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No material impact of flood cess on gold sales: Industry sources

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Kerala’s imposition of a 0.25% flood cess on gold sales to customers would not have a material impact, believe industry sources. The state government said in a notification dated May 25 that the Kerala Flood Cess would take effect from June 1 and be levied on intra-state supplies of goods or services NSE 0.98 % or both made by a taxable person to an unregistered person.

Goods taxable at 1.5% State GST will attract a cess on value of 0.25%. Gold bullion and jewellery attracts GST (centre plus states) of 3%. This means customers buying gold bars, coins and jewellery in the southern state will have to cough up 3.25%.

Nandakumar T, CFO, Joyalukkas, one of Kerala’s leading jewellers, said the cess would have a “very marginal impact, if at all.” He reasons that before GST was implemented in July 2017 gold attracted 5% VAT in Kerala while neighbouring states levied 1% VAT. After GST was implemented the tax benefit caused a 10-15% incremental sales growth to his company. This growth “would not” be impacted by a 0.25% jump in the levy.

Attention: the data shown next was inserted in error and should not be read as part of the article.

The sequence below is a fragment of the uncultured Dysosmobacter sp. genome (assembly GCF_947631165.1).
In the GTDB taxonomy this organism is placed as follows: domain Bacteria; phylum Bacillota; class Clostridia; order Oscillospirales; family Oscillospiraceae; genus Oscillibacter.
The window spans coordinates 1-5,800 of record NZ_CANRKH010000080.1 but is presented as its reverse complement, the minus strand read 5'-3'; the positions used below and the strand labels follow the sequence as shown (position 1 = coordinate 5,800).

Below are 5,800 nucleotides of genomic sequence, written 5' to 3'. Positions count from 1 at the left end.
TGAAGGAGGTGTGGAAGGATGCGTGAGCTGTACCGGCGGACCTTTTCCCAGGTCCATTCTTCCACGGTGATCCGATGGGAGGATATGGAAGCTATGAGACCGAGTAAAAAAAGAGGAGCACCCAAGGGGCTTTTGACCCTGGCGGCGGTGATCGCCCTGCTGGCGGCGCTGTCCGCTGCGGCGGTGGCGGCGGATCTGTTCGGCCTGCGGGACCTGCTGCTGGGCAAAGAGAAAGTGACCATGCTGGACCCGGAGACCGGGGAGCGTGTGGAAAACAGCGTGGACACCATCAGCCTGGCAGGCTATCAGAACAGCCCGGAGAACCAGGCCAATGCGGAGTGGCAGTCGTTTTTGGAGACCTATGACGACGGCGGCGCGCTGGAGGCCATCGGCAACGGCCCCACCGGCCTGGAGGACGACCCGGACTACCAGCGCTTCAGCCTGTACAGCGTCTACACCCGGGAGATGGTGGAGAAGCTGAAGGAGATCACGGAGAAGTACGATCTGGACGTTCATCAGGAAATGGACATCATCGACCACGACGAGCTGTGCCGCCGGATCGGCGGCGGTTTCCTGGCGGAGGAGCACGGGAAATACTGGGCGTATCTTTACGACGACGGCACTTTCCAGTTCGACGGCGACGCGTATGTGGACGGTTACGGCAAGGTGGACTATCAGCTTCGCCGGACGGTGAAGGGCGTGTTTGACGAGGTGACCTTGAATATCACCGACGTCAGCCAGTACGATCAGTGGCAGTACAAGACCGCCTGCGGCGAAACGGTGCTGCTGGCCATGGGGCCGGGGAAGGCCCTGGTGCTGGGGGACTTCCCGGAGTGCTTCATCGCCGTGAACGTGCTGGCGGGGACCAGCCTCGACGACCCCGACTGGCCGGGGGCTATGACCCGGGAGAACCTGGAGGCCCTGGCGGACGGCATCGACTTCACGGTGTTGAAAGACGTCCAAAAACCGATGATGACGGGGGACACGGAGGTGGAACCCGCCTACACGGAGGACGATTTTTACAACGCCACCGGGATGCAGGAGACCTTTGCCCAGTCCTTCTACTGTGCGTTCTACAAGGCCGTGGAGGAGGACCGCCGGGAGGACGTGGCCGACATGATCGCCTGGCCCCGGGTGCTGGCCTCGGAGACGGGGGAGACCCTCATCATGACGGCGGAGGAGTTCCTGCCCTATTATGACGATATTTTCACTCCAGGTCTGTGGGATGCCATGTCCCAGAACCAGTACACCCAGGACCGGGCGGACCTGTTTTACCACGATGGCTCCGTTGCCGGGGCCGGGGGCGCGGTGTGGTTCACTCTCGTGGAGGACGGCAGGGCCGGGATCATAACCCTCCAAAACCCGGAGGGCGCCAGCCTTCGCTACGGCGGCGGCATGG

“On jewellery sales of Rs 5 lakh the cess would cause the levy to rise by Rs 1,250, which is negligible,” added Nandakumar.

James Jose, a Kerala based gold refiner, said business was “unlikely” to shift even marginally as availing input credit would become a “hassle” that was “impracticable.”’

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Chirag Seth, research consultant (south Asia) with Metals Focus, the data provider to gold lobby World Gold Council (WGC) said that in 2018 jewellery consumption in India was 598 tonnes of which Kerala accounted for 60-70 tonnes, which was around 10% of the total.

However, Surendra Mehta, national secretary of India Bullion & Jewellers Association (IBJA), said the levy could have an impact and some purchases could shift to neighbouring states.

Courtesy: Economic Times
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